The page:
PE Play Book

The PE Playbook – January 2016 Edition

Welcome to the January 2016 Edition of the PE Playbook. The PE Playbook is a review of blog posts over the past month that are specific to Physical Education or Youth Sport. Its about bringing these blog posts into a format that is easy to find, use and share. Hopefully this will result in more PE Teachers (and others) reading them and engaging with them. If you have any feedback about the presentation or content of the PE Playbook then please let me know in the comments section of this post or via @ImSporticusPrevious Editions of the PE Playbook can be found here.


Shane Pill, who is a lecturer in Physical Education Studies at Flinders University, blogs at Learning Through Sport. He may only post occasionally, but when he does it is (in my opinion) pure gold. His recent post  What is being taught in Senior PE? A reflection on Cognitive “Information Processing” and Ecological “Dynamic Systems” skill acquisition theories shares research and practice on a skill acquisition theory from ecological psychology and dynamical systems theory. The combination of these ideas provides a theoretical framework for ecological dynamics, seeing the development of performance, skill acquisition and expertise in individual and teams as complex systems. This in turns provides a rationale for non-linear pedagogies such as a constraints based approach or game sense as a way of teaching sport. Two previous posts he has written How do we design our PE programs? which explores breadth vs. depth and The importance of Play in sport “skill” learning have greatly influenced my thinking with regards to content, curriculum design and delivery. I am grateful for his willingness to engage with teachers and the time he gives freely on twitter answering my many questions. It is gratefully received.


Shifting the Baseline: Thoughts on Mature Fitness by Sherri Spelic is a wonderful post that explores the opportunity of physical activity as we get older, and not what we are able to do, but what we want to do.

A Fine Balance by Andy Vasily asks us to question our own acculturation of physical activity and sporting experiences and whether we teach what we teach and the way we teach because of those experiences, or because it is the best for the children in our care.

Action Research Project – Student Movement by Mel Hamada  is to me what all performance management models should have, action research projects for the individual that can help develop themselves and the pupils they teach, not just a set of metrics to be achieved.

Pondering Potential by Amanda Stanec shares her thoughts about activity and health promotion and whether promoting the benefits and potential of an active healthy lifestyle over the negatives of not engaging one might have a more powerful impact.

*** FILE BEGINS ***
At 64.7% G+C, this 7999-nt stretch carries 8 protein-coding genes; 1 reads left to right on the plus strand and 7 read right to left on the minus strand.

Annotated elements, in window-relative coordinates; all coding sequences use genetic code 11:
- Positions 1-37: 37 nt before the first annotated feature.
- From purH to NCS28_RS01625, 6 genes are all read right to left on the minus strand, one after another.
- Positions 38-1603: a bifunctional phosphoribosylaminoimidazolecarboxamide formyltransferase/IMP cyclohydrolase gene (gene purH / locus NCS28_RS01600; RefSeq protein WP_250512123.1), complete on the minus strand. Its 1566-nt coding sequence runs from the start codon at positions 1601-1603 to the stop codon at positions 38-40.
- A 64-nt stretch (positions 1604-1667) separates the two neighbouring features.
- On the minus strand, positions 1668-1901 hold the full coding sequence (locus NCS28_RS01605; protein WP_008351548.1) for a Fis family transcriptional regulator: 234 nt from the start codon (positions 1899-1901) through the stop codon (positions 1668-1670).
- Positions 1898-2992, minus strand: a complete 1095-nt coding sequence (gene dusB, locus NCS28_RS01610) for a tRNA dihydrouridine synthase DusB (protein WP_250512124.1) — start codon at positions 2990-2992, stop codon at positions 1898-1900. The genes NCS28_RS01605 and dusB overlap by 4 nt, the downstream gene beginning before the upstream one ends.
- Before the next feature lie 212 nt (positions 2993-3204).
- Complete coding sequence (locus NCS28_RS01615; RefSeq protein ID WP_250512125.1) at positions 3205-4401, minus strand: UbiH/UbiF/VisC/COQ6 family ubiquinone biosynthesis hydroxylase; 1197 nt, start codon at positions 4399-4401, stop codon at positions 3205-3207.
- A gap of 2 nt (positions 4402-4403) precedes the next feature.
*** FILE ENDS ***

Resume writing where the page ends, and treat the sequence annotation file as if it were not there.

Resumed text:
Sport Education in a Volleyball Academy class by Stephanie Melvyn is an excellent practical example of implementing a Sports Education Model and has given me some very good ideas to refine my approach. With so much research and evidence to back it up as a successful teaching approach to sport, why do not more PE Teachers use it?

Dear PE Teachers… and a follow up post to the response he received from many PE Teachers via @Positivteacha An English Teacher, who proposes that behaviour is a whole school issue. That as PE Teachers we should do more to promote and support this holistic approach to behaviour management through the withdrawal of playing school sport as a possible sanction.

What is Your Club’s D.N.A.? by Todd Beane via the Changing The Game Project website that asks what are the values, and what is the purpose of our club. These questions could be similar asked about school sport. What are your Do Not Alters?

Talent: A challenging concept that more than ever requires a more humanistic approach to support its emergence. by Mark O’Sullivan explores whether talent is a really a concept we should be talking about and promoting in youth sport. Perhaps we should be talking about learning and the willingness to learn, rather than other attributes that are more associated with ‘talent’?

The Philosophy of Science and Sport and Exercise Science by Dr Richard Bailey expertly and eloquently explores the questions: what is science, why does science matter for people working in sport, and can we tell ‘bad’ science from ‘good’? A long read, that will need to be digested several times, but well worth the effort.

Why I might banish football from PE entirely by Lee Andersen who proposes that pupils have plenty of opportunity to play football outside of the curriculum, we might consider dropping it from within the curriculum. Whilst I have a lot of sympathy for the arguments he puts forward, I don’t think it is something I can see myself doing within my context.

Confession of a PE Teacher: Breaking the mould via  challenges the stigma that is attached to being a teacher of PE and having to listen ‘to ultracrepidarian comments’ about our subject.










If that wasn’t enough reading for you then I highly recommend Simon Nainby’s Coaching Matters Round Up for January 2016 from his website Underground Athletics

By @ImSporticus

Lecturer in PE, Sport and Physical Activity. Helping others to flourish through movement.

3 replies on “The PE Playbook – January 2016 Edition”

No problems Richard. You are writing some excellent posts. Your own about cricket, mindsets and learning still has me thinking, especially with the cricket season fast approaching. Keep up the excellent work.


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